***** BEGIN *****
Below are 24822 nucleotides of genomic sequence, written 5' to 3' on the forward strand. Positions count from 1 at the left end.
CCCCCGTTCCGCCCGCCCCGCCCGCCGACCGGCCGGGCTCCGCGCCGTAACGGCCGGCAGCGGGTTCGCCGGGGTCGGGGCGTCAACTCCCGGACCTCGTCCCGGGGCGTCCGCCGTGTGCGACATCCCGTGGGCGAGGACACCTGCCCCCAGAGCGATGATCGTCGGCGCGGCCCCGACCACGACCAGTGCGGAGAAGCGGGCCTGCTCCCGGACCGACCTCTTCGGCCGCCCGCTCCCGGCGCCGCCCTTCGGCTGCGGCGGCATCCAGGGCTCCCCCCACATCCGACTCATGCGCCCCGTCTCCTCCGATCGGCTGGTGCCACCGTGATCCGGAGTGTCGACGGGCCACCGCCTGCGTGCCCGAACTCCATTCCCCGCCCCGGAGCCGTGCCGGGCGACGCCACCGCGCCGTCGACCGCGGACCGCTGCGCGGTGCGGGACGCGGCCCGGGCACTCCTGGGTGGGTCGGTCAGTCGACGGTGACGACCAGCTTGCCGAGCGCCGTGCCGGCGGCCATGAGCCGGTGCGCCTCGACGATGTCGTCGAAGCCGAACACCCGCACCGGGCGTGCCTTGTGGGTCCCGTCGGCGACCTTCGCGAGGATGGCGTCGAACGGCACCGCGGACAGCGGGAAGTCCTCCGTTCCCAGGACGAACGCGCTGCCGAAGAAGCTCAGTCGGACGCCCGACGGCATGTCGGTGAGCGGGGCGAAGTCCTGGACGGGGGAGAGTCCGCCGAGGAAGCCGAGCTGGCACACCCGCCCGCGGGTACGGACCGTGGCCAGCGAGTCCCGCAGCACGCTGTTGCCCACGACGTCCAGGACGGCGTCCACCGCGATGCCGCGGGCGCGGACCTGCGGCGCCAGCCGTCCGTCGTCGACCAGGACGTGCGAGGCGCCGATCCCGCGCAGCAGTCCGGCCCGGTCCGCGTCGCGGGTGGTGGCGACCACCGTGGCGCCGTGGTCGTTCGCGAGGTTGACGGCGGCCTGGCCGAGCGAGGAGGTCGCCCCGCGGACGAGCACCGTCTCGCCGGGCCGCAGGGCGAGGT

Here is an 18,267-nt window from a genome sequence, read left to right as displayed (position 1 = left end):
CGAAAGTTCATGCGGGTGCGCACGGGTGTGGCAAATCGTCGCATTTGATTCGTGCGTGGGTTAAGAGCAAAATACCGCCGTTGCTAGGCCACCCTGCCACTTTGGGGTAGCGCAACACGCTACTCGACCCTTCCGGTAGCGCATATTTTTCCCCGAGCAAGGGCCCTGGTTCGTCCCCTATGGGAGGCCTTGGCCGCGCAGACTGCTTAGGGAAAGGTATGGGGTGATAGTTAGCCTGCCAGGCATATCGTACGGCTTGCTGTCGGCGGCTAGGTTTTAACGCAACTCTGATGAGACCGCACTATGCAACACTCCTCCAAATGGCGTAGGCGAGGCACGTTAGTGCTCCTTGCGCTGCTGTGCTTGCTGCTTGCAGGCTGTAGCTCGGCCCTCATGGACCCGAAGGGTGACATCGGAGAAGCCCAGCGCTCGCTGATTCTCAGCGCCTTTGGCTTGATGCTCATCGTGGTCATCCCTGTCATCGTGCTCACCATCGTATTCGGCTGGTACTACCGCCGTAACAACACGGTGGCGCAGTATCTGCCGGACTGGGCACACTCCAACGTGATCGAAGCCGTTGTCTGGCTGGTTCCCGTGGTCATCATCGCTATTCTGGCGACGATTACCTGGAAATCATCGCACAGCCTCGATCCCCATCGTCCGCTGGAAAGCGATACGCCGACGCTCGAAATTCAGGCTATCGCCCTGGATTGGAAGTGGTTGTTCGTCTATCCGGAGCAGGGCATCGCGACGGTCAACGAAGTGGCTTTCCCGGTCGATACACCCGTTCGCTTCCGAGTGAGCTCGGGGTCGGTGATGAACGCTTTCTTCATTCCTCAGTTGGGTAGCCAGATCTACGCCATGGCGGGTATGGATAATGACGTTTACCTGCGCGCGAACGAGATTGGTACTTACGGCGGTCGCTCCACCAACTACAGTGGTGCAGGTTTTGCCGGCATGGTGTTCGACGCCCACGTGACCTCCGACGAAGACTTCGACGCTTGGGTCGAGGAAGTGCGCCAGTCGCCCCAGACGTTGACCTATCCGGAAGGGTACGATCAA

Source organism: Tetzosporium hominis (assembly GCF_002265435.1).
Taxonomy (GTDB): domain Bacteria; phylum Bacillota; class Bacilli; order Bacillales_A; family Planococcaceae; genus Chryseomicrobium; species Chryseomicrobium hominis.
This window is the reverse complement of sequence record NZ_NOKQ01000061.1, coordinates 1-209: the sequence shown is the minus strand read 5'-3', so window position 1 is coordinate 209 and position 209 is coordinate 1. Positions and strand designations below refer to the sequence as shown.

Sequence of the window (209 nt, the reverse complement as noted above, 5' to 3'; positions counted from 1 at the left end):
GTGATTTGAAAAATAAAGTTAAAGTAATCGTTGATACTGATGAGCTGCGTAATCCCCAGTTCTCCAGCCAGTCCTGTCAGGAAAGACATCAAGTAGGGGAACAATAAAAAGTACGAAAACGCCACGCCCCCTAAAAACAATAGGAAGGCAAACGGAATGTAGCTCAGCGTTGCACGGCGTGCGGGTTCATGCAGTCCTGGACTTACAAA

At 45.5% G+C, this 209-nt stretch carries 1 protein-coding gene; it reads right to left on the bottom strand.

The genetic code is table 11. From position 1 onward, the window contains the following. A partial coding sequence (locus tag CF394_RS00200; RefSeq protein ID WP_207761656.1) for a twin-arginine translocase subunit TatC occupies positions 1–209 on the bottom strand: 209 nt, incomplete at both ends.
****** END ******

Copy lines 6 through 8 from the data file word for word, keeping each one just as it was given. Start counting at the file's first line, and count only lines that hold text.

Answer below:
Taxonomy (GTDB): domain Bacteria; phylum Bacillota; class Bacilli; order Bacillales_A; family Planococcaceae; genus Chryseomicrobium; species Chryseomicrobium hominis.
This window is the reverse complement of sequence record NZ_NOKQ01000061.1, coordinates 1-209: the sequence shown is the minus strand read 5'-3', so window position 1 is coordinate 209 and position 209 is coordinate 1. Positions and strand designations below refer to the sequence as shown.

Sequence of the window (209 nt, the reverse complement as noted above, 5' to 3'; positions counted from 1 at the left end):